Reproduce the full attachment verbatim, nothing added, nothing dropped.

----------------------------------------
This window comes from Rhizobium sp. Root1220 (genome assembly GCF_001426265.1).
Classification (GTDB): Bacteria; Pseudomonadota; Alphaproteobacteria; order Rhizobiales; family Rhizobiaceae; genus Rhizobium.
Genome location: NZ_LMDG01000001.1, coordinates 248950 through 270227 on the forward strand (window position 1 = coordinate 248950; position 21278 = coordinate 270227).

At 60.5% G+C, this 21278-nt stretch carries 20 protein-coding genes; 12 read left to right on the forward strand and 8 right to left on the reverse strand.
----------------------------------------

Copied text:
This window comes from Rhizobium sp. Root1220 (genome assembly GCF_001426265.1).
Classification (GTDB): Bacteria; Pseudomonadota; Alphaproteobacteria; order Rhizobiales; family Rhizobiaceae; genus Rhizobium.
Genome location: NZ_LMDG01000001.1, coordinates 248950 through 270227 on the forward strand (window position 1 = coordinate 248950; position 21278 = coordinate 270227).

At 60.5% G+C, this 21278-nt stretch carries 20 protein-coding genes; 12 read left to right on the forward strand and 8 right to left on the reverse strand.